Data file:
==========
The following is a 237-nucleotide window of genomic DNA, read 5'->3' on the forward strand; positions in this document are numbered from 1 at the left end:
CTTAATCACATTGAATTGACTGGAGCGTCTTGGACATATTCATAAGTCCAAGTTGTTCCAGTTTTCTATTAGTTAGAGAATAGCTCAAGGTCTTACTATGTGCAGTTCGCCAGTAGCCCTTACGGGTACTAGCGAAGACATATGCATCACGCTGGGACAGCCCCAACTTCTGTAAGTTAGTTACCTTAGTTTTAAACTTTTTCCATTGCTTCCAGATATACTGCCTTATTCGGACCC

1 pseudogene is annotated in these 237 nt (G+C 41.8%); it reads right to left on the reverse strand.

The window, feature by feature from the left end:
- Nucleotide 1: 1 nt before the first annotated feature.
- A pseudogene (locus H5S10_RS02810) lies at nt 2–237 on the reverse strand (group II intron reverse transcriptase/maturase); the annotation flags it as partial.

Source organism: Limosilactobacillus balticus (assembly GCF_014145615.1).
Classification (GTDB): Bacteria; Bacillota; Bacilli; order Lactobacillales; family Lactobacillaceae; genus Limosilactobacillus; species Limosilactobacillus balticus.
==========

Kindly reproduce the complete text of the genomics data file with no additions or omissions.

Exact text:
The following is a 237-nucleotide window of genomic DNA, read 5'->3' on the forward strand; positions in this document are numbered from 1 at the left end:
CTTAATCACATTGAATTGACTGGAGCGTCTTGGACATATTCATAAGTCCAAGTTGTTCCAGTTTTCTATTAGTTAGAGAATAGCTCAAGGTCTTACTATGTGCAGTTCGCCAGTAGCCCTTACGGGTACTAGCGAAGACATATGCATCACGCTGGGACAGCCCCAACTTCTGTAAGTTAGTTACCTTAGTTTTAAACTTTTTCCATTGCTTCCAGATATACTGCCTTATTCGGACCC

1 pseudogene is annotated in these 237 nt (G+C 41.8%); it reads right to left on the reverse strand.

The window, feature by feature from the left end:
- Nucleotide 1: 1 nt before the first annotated feature.
- A pseudogene (locus H5S10_RS02810) lies at nt 2–237 on the reverse strand (group II intron reverse transcriptase/maturase); the annotation flags it as partial.

Source organism: Limosilactobacillus balticus (assembly GCF_014145615.1).
Classification (GTDB): Bacteria; Bacillota; Bacilli; order Lactobacillales; family Lactobacillaceae; genus Limosilactobacillus; species Limosilactobacillus balticus.